The vaccines that could make a big impact on healthcare, from radical new flu vaccines to simplified meningococcal vaccine regimens.
The drug approval process is infamous for its complexity and the length of time to develop. But as complicated as standard drugs are to develop, biologics-such as vaccines-are more complicated.
On average, vaccines take about 10 to 15 years to develop, compared to the
for a standard drug. In addition to the longer development period, vaccines also have a lower success rate-
ever reach the market, compared to about a
for drug candidates overall.
That long lead time and high failure rate means that a large number of needed vaccines are still missing from healthcare’s armamentarium.
One study from the Duke Global Health Institute’s Center for Policy Impact in Global Health forecasts a bleak future for vaccines. Analyzing over 500 vaccine candidates for 35 neglected diseases in the pipeline, the study found the chances of efficacious vaccines gaining approval over the next five years is “unlikely.” This study concluded that there is a significant gap in funding.
However, not all of the pipeline news is as bleak. From improved flu vaccines to the first
C. diff (Clostridioides difficile (what was until recently called Clostridium difficile) vaccines, there are many exciting recent and upcoming developments in vaccines.
Clostridioides difficile vaccines
C. diff infects close to half a million Americans every year, according to the CDC. A large reason for the spread of C. diff is inappropriate antibiotic prescribing. According to the CDC, about 30% of antibiotic prescriptions are unnecessary-and while measures have been made to reduce overprescribing, C. diff still directly leads to around 15,000 deaths annually. The CDC concludes that C. diff is still a “major health threat.”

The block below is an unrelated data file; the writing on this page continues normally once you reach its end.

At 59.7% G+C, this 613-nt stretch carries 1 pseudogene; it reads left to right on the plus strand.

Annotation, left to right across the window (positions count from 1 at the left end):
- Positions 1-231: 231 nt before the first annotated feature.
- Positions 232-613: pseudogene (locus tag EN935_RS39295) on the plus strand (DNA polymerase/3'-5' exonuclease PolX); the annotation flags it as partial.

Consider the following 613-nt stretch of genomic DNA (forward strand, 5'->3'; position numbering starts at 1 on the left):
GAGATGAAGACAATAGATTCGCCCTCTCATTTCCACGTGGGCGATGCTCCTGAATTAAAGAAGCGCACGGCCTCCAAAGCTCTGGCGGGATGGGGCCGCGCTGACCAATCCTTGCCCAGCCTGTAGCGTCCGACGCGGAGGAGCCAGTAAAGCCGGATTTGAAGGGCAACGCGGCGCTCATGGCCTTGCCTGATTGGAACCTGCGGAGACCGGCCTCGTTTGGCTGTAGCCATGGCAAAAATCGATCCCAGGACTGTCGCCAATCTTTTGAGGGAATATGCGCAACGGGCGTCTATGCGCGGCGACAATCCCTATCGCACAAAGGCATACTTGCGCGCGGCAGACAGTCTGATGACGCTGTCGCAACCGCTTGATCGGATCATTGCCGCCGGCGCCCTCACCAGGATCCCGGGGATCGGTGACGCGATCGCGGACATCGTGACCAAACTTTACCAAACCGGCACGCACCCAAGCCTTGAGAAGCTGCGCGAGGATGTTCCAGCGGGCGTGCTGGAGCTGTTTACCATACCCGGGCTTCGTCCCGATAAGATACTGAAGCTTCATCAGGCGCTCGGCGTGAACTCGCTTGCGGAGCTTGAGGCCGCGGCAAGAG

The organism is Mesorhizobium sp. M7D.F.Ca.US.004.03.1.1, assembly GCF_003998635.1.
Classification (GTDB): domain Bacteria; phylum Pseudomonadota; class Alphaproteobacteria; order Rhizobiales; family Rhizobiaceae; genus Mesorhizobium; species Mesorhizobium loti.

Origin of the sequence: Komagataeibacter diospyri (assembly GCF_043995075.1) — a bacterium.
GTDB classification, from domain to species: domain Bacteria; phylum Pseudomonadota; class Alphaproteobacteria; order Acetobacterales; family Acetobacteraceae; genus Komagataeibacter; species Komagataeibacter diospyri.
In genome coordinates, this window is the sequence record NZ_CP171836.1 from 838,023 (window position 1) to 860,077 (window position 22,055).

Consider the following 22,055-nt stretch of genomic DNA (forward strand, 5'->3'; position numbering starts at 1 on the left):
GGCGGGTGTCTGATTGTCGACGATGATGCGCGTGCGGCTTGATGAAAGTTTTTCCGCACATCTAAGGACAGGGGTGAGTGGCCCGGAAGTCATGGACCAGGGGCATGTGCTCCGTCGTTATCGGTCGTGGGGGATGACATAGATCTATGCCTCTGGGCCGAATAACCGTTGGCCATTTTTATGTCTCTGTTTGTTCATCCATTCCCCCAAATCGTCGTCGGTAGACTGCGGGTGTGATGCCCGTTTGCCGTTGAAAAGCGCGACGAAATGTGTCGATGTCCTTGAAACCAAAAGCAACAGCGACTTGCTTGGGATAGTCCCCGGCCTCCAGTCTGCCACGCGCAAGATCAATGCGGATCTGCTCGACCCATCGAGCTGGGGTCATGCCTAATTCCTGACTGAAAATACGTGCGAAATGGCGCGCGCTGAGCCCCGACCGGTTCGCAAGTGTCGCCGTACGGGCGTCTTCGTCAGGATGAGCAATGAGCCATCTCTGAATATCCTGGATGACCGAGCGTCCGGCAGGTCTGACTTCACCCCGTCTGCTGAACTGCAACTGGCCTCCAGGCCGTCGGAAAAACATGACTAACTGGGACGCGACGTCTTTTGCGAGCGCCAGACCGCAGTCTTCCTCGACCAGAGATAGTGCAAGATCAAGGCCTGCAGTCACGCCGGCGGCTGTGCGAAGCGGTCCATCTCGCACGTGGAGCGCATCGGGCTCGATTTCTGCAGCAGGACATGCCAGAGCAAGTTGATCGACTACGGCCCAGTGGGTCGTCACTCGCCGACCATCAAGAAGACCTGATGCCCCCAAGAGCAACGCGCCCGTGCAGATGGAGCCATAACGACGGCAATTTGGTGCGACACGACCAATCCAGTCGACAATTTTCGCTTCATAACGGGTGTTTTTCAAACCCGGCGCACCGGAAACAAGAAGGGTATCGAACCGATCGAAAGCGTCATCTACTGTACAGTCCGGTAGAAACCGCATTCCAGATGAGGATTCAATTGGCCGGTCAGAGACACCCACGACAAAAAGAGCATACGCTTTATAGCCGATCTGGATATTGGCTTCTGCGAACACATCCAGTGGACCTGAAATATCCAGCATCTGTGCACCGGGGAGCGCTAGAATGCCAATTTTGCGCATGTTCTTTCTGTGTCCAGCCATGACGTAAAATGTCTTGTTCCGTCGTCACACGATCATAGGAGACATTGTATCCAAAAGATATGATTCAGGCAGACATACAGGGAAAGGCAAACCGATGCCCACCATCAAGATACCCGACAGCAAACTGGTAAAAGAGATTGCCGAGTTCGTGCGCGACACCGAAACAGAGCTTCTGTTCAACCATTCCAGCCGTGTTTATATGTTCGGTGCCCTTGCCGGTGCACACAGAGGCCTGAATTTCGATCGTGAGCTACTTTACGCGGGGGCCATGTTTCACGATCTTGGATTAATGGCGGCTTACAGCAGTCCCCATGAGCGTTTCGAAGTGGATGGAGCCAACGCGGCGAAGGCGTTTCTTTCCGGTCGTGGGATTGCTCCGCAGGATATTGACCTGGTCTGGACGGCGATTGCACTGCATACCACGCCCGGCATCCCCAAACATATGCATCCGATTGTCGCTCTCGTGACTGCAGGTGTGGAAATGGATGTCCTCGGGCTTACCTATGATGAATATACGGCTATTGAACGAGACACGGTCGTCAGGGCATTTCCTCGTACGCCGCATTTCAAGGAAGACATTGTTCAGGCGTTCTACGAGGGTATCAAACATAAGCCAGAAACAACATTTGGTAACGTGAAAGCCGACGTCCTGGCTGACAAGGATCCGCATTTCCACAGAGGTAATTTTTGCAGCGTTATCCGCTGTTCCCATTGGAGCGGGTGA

Beyond reducing overuse, part of the fight against those infections are vaccines in the pipeline. The C. diff vaccine pipeline took a hit when Sanofi ended trials of its promising C. diff vaccine in late 2017. However, there are still two good candidates in the pipeline.
The current frontrunner is Pfizer’s PF-06425090. After favorable phase 2 trials, Pfizer is hopeful that phase 3 trials, set to conclude late next year, will allow the vaccine to be the first C. diff drug to grant long-term protection.
VLA84, from Valneva, is another candidate that ran into money problems. While the company says its vaccine is ready for phase 3 trials, it has put those trials on hold due to lack of a partner to help shoulder the cost of trials. Valneva says that they will only continue trials if there is another vaccine approved and it can perform a head-to-head trial against it. That gamble could pay off though-Valneva says the market potential for prophylactic C. diff products could exceed $1 billion annually.
Every year, according to an article published last year in Vaccine, influenza results in $3.2 billion in direct costs, along with $8 billion in indirect costs. The last flu season resulted in 959,000 hospitalizations and 79,400 deaths, according to the CDC.